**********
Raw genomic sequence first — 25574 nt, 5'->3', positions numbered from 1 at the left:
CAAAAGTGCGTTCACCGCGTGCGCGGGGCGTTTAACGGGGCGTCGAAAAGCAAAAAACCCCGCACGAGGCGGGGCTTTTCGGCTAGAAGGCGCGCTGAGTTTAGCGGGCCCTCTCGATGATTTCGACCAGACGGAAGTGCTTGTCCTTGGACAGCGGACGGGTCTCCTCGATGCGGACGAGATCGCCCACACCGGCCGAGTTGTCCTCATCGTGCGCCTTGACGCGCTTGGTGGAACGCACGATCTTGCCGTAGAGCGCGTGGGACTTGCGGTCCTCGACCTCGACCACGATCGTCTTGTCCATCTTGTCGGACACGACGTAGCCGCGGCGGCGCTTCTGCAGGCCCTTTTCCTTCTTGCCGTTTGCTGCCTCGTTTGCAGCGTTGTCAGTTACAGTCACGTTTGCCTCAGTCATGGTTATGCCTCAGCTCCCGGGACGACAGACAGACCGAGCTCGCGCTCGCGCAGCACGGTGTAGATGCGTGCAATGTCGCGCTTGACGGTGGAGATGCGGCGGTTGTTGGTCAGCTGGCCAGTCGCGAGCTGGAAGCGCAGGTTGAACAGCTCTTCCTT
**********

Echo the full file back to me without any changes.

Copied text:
Raw genomic sequence first — 25574 nt, 5'->3', positions numbered from 1 at the left:
CAAAAGTGCGTTCACCGCGTGCGCGGGGCGTTTAACGGGGCGTCGAAAAGCAAAAAACCCCGCACGAGGCGGGGCTTTTCGGCTAGAAGGCGCGCTGAGTTTAGCGGGCCCTCTCGATGATTTCGACCAGACGGAAGTGCTTGTCCTTGGACAGCGGACGGGTCTCCTCGATGCGGACGAGATCGCCCACACCGGCCGAGTTGTCCTCATCGTGCGCCTTGACGCGCTTGGTGGAACGCACGATCTTGCCGTAGAGCGCGTGGGACTTGCGGTCCTCGACCTCGACCACGATCGTCTTGTCCATCTTGTCGGACACGACGTAGCCGCGGCGGCGCTTCTGCAGGCCCTTTTCCTTCTTGCCGTTTGCTGCCTCGTTTGCAGCGTTGTCAGTTACAGTCACGTTTGCCTCAGTCATGGTTATGCCTCAGCTCCCGGGACGACAGACAGACCGAGCTCGCGCTCGCGCAGCACGGTGTAGATGCGTGCAATGTCGCGCTTGACGGTGGAGATGCGGCGGTTGTTGGTCAGCTGGCCAGTCGCGAGCTGGAAGCGCAGGTTGAACAGCTCTTCCTT